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NATIONAL SPOT EXCHANGE LIMITED (NSEL) SCAM by- Gaurav Bansal and Dr. Jyoti Yadav

  • Category
    Ethics
  • Published
    3rd Jan, 2019

In 2013, a fraud was unearthed at the National Spot Exchange Limited (NSEL) in electronic spot exchange activities which was an integrated trading platform for agriculture products.

There was a deviations and depletion of funds in Settlement Guarantee Fund (SGF) managed by the exchange and stood at only Rs.8.46 million at the time of the fraud and the exchange had an outstanding settlement to the tune of 56000 million.

Issue

Context

In 2013, a fraud was unearthed at the National Spot Exchange Limited (NSEL) in electronic spot exchange activities which was an integrated trading platform for agriculture products.

There was a deviations and depletion of funds in Settlement Guarantee Fund (SGF) managed by the exchange and stood at only Rs.8.46 million at the time of the fraud and the exchange had an outstanding settlement to the tune of 56000 million.

Also, a faulty trading practice with different settlement periods (T+2, T+25, & T+36) of spot contracts led to deferred settlements and enabled the brokers to generate ghost receipts from warehouses without any underlying stock of the farm produce. 

About

ISSUES INVOLVED:

The scam brought the loopholes in the regulations governing Electronic Spot Exchanges (ESEs) into the limelight. The investors were exploited by in the name of running an ESE and the Effective Price Discovery Mechanism (EPDM) in the agricultural commodities market was misused for ulterior motives. The scam also led to discourse on corporate governance issues at NSEL, the role and responsibilities of the regulatory bodies and the government in prevention of such scams and protection of investors.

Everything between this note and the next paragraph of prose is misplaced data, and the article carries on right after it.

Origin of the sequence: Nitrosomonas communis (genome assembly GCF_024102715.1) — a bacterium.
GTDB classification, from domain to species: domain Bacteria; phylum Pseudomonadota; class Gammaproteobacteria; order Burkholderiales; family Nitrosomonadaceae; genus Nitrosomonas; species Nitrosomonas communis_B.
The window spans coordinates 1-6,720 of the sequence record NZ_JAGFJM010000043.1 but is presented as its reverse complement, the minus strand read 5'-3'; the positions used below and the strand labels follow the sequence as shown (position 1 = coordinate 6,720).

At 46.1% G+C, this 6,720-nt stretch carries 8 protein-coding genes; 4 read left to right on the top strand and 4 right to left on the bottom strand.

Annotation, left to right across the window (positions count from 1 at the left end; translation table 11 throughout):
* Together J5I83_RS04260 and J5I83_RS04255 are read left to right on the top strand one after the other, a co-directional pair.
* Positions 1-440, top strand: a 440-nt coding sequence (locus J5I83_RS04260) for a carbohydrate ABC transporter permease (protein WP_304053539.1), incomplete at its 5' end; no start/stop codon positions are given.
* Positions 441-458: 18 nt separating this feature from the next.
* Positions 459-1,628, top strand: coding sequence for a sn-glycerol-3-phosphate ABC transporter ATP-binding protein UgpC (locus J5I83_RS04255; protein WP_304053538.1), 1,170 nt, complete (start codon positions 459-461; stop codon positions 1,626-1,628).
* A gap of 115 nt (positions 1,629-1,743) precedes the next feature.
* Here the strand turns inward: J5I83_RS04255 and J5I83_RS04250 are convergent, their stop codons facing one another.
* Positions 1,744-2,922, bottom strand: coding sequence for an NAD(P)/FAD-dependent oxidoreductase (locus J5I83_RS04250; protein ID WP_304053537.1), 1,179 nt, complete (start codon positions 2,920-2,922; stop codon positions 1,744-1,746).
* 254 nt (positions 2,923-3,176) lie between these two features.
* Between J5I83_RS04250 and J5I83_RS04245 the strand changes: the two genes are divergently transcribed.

Background

NSEL’s operations were mainly intended to help the agricultural participants in the country to overcome the challenges they faced due to scattered agricultural markets across different states and their respective regulations, and help them to sell and purchase agriculture products at efficient prices through EPDM.

Following the challenge to provide a nationwide integrated platform, government allowed private players to provide the facilities of an Electronic Spot Exchange (ESE). Three players were granted permission: FTIL, NCDEX, and NMCE; FTIL and NCDEX provided electronic spot trading services.

HOW THE EXCHANGE WORKED:

NSEL provided a trading platform to the farmers to sell/purchase their produce. After harvesting the crops, the farmer was to approach a designated warehouse of NSEL where the quality of the harvest would be tested and a receipt would be generated acknowledging the storage of the harvest at the warehouse. Using the receipt, the farmer would trade their produce on the exchange platform.

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